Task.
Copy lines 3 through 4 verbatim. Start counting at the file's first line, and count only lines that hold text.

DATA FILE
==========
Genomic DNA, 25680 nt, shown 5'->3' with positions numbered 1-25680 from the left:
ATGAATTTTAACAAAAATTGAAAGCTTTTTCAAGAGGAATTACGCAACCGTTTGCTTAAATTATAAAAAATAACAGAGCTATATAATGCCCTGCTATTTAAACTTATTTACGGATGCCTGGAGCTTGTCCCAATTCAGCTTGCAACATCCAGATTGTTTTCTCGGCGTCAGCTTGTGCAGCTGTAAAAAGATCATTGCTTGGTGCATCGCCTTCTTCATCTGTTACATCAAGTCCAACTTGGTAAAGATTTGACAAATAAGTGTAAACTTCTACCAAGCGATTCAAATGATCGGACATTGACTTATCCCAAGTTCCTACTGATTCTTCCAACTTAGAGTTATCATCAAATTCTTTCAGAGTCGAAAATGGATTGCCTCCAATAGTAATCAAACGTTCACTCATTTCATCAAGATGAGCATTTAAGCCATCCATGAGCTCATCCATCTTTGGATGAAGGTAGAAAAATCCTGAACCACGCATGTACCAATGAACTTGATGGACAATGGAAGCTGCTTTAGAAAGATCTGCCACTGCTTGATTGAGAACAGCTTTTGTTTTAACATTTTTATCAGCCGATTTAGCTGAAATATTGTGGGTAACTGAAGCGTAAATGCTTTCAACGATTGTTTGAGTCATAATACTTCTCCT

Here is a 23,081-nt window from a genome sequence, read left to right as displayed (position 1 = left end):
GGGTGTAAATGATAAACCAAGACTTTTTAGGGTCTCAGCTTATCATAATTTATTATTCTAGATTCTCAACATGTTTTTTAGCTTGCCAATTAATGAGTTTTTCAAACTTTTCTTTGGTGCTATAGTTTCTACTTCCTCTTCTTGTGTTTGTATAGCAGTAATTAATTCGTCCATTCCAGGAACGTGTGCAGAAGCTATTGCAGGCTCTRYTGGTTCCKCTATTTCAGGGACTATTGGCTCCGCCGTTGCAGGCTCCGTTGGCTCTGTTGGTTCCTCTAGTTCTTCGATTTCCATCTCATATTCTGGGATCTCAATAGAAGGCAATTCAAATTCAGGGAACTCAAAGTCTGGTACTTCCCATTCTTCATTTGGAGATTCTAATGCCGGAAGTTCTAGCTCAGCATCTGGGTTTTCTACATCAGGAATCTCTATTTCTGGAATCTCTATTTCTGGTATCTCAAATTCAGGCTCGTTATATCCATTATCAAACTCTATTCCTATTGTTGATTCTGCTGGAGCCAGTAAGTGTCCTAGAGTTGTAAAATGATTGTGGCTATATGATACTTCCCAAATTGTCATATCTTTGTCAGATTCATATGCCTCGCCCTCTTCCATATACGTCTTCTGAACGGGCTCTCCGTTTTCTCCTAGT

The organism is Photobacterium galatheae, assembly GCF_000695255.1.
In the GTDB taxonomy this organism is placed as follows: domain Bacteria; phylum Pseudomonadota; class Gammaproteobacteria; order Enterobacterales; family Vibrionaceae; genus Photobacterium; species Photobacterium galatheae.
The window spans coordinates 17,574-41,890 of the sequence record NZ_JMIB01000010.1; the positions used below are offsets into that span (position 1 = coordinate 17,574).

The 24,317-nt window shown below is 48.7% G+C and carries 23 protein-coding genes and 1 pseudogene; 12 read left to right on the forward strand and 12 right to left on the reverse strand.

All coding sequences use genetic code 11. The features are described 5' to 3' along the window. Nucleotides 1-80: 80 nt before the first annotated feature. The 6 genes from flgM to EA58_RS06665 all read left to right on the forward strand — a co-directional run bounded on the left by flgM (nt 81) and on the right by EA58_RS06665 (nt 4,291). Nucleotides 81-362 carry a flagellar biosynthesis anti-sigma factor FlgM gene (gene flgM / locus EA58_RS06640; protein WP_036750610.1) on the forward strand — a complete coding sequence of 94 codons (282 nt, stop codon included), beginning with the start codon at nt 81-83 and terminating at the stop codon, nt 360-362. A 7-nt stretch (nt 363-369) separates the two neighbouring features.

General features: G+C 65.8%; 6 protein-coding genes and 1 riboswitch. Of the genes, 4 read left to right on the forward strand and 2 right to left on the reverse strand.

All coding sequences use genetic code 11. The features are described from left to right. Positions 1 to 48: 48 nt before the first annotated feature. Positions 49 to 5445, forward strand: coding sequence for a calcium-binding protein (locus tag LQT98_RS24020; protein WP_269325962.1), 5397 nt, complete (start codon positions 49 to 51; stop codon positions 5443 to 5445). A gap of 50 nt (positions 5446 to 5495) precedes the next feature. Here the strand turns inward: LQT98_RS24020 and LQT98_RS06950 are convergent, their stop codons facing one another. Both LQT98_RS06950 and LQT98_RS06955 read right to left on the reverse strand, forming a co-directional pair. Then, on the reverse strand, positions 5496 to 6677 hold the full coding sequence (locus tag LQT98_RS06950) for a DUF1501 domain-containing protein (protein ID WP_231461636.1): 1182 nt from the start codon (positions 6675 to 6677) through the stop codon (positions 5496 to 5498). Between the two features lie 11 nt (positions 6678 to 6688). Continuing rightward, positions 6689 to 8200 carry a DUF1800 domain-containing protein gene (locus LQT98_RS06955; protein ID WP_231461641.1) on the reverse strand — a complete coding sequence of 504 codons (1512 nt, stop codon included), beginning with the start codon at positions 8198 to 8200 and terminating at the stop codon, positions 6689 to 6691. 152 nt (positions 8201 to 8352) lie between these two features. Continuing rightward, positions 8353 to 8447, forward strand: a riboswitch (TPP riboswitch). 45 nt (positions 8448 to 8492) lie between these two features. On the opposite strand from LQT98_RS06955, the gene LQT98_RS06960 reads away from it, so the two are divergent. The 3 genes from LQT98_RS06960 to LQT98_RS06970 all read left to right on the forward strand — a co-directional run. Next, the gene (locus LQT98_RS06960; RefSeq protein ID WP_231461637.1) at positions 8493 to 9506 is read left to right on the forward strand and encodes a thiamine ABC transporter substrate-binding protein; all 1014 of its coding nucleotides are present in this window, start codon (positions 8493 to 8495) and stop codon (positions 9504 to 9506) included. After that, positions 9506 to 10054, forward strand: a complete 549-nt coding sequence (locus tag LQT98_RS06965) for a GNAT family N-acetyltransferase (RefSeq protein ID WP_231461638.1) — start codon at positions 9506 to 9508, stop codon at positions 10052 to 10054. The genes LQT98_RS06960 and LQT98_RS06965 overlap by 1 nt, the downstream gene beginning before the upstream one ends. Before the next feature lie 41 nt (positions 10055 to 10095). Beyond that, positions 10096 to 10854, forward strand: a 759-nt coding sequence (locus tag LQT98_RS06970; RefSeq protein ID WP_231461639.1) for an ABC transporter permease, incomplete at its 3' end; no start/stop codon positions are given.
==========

Here is a 23,081-nt window from a genome sequence, read left to right as displayed (position 1 = left end):
GGGTGTAAATGATAAACCAAGACTTTTTAGGGTCTCAGCTTATCATAATTTATTATTCTAGATTCTCAACATGTTTTTTAGCTTGCCAATTAATGAGTTTTTCAAACTTTTCTTTGGTGCTATAGTTTCTACTTCCTCTTCTTGTGTTTGTATAGCAGTAATTAATTCGTCCATTCCAGGAACGTGTGCAGAAGCTATTGCAGGCTCTRYTGGTTCCKCTATTTCAGGGACTATTGGCTCCGCCGTTGCAGGCTCCGTTGGCTCTGTTGGTTCCTCTAGTTCTTCGATTTCCATCTCATATTCTGGGATCTCAATAGAAGGCAATTCAAATTCAGGGAACTCAAAGTCTGGTACTTCCCATTCTTCATTTGGAGATTCTAATGCCGGAAGTTCTAGCTCAGCATCTGGGTTTTCTACATCAGGAATCTCTATTTCTGGAATCTCTATTTCTGGTATCTCAAATTCAGGCTCGTTATATCCATTATCAAACTCTATTCCTATTGTTGATTCTGCTGGAGCCAGTAAGTGTCCTAGAGTTGTAAAATGATTGTGGCTATATGATACTTCCCAAATTGTCATATCTTTGTCAGATTCATATGCCTCGCCCTCTTCCATATACGTCTTCTGAACGGGCTCTCCGTTTTCTCCTAGT